I began in the field of diversity and inclusion when it was yet to be identified as a research/scholarly field of inquiry, and I have had the great fortune to work in higher education for the bulk of my professional career, with some brief forays into the corporate and nonprofit worlds. Through my work at Tufts University, Harvard University and now at NYU, I have been able to grow and innovate as the Diversity and Inclusion (DI) field has emerged and developed. I often define myself and my work as a startup; and, one of the many wonderful things about higher education is the encouragement of the new, the innovative and support for entrepreneurial endeavors. Through my work over the last two decades, I continue to embrace these tenets, and as result have learned to innovate and transform my work in the field.
Recently, I gave the Keynote Address at the Her Future Global Summit with some of the most influential leaders from across the globe. One of the major questions addressed was, “How do we understand digital inclusion across generations and leverage multigenerational inputs in the COVID-19 era?” After working, advising, and consulting on issues of accessibility, technology and innovation across university, corporate and non-profits setting, I am increasingly convinced that transgenerational engagement in the workforce is one of the key components needed at this historical moment to solve many of the issues that we are confronting today; whether it be COVID-19, or other disruptors, we need diverse multigenerational expertise to proactively prepare ourselves for our interconnected digital futures.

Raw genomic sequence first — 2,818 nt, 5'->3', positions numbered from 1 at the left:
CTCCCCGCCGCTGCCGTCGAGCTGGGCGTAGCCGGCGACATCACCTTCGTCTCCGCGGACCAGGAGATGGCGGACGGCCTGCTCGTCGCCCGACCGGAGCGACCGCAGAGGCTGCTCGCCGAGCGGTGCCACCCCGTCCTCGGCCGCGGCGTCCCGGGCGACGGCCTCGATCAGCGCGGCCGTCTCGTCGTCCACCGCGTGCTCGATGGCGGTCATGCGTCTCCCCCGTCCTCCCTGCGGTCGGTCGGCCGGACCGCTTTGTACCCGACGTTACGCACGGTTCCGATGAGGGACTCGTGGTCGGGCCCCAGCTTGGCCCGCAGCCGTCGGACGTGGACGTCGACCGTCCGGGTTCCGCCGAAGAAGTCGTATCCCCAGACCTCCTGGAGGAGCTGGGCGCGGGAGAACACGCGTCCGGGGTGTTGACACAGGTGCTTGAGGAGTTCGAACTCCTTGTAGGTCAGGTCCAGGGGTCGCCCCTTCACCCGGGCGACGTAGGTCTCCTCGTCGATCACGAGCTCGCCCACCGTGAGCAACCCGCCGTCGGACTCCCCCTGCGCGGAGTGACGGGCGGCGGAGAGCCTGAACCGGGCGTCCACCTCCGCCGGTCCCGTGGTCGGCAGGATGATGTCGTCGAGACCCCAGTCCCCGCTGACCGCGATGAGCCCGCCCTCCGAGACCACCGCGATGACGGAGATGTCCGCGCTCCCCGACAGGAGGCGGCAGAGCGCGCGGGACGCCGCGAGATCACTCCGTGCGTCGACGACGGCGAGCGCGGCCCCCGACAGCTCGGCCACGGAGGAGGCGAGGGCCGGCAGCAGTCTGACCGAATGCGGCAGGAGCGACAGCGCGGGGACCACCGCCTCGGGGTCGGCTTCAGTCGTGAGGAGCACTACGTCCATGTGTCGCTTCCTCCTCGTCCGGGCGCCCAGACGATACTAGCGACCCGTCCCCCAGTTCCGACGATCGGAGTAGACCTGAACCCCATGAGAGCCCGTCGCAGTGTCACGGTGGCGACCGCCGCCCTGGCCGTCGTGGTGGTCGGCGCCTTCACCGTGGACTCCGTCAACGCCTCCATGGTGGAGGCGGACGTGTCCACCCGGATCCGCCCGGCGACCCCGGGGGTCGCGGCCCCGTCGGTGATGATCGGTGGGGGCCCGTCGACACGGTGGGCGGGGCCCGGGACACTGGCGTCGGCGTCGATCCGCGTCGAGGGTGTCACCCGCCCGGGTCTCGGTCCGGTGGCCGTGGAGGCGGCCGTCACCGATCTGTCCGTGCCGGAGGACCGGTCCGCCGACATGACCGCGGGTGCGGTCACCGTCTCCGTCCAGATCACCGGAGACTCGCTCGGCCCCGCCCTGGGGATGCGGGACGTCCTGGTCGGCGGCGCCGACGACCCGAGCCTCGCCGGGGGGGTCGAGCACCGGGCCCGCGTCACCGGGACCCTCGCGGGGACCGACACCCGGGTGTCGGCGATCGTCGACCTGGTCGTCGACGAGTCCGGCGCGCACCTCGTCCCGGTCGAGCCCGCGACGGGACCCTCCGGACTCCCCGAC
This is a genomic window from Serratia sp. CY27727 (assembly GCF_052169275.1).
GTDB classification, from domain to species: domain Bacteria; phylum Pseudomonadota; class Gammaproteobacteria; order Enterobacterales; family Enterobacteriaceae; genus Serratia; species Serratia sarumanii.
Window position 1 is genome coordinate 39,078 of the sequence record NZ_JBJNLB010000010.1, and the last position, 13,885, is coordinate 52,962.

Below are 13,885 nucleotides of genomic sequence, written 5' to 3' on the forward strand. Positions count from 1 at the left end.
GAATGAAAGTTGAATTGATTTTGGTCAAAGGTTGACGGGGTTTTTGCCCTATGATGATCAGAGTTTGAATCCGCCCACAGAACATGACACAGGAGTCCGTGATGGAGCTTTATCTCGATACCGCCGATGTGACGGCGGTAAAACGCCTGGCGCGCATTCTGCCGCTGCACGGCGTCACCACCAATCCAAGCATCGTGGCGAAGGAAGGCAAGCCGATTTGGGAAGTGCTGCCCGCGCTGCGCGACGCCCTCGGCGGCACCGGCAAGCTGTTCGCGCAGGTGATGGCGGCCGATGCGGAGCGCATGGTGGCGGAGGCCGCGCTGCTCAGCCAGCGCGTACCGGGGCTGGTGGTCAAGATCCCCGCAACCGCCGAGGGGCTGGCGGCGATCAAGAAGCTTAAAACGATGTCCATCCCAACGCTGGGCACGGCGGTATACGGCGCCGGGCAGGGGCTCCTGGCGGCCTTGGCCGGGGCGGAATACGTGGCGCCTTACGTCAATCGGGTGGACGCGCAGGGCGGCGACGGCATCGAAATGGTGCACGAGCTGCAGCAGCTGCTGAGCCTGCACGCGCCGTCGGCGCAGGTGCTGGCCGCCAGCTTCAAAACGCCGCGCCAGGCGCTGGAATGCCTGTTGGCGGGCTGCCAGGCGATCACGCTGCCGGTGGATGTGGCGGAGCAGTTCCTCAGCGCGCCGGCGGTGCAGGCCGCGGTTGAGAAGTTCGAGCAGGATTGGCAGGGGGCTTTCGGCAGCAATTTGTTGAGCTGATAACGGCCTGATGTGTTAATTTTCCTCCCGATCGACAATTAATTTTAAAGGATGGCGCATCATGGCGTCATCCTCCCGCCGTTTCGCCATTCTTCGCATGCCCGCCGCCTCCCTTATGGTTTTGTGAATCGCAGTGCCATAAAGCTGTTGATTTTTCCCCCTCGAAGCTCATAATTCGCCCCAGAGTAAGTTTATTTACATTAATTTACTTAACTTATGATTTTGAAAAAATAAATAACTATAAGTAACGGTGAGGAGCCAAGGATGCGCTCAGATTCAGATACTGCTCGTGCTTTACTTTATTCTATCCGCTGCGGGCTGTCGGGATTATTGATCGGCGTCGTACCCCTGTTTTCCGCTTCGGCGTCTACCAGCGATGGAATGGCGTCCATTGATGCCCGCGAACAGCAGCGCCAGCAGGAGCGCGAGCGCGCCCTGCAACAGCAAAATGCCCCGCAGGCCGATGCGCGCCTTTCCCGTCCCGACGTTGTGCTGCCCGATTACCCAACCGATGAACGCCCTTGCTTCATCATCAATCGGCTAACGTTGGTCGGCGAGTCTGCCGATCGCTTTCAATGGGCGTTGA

Digital generational literacy engages universal design to promote digital engagement, communication, work, and innovation across generations, and to engage what NYU Professor Dolly Chugh describes as a growth model where one is able to leverage generational differences for digital “diversity bonuses.” The bonuses are derived from trans-generational and intersectional inputs and learnings. We begin with determining organizational or individual literacy and this is achieved through a process of digital mapping. Digital Mapping involves diagramming (think here of how in the “old days” some of us used a format to deconstruct sentence formation) one’s digital abilities – in other words, mapping out what one knows (individually or organizationally) in terms of the digital frontier. This examination of digital inclusive practices would include identifying digital assessment tools, assets, digital gaps, digital assets, and areas for advanced digital collaborations. The varying abilities across generations to access technology is part and parcel of the digital divide. To address these types of divides, learning modules and case studies that engage design thinking protocols and innovative methods and tools can be leveraged for trans-generational skill and knowledge acquisition to maximize trans-generational collaborations. Modules that are relevant and resonant among the emerging Alpha generation, as well as intermediary and more seasoned generations can both facilitate literacy and learning across sectors, while enabling trans-generational development and application. Lastly, as we think about AI and robotics, the creation of new scientific knowledge related to health, pandemics and other areas, the future of work, and all forms of tech — issues of accessibility remain paramount. As many know, universal design is key to accessibility, maximum access and efficiencies and as we know from HR literature, productivity and access are linked to efficiency. Developing new literacy tools for multifaceted groups and employing universal design protocols undergirds multigenerational accessibility.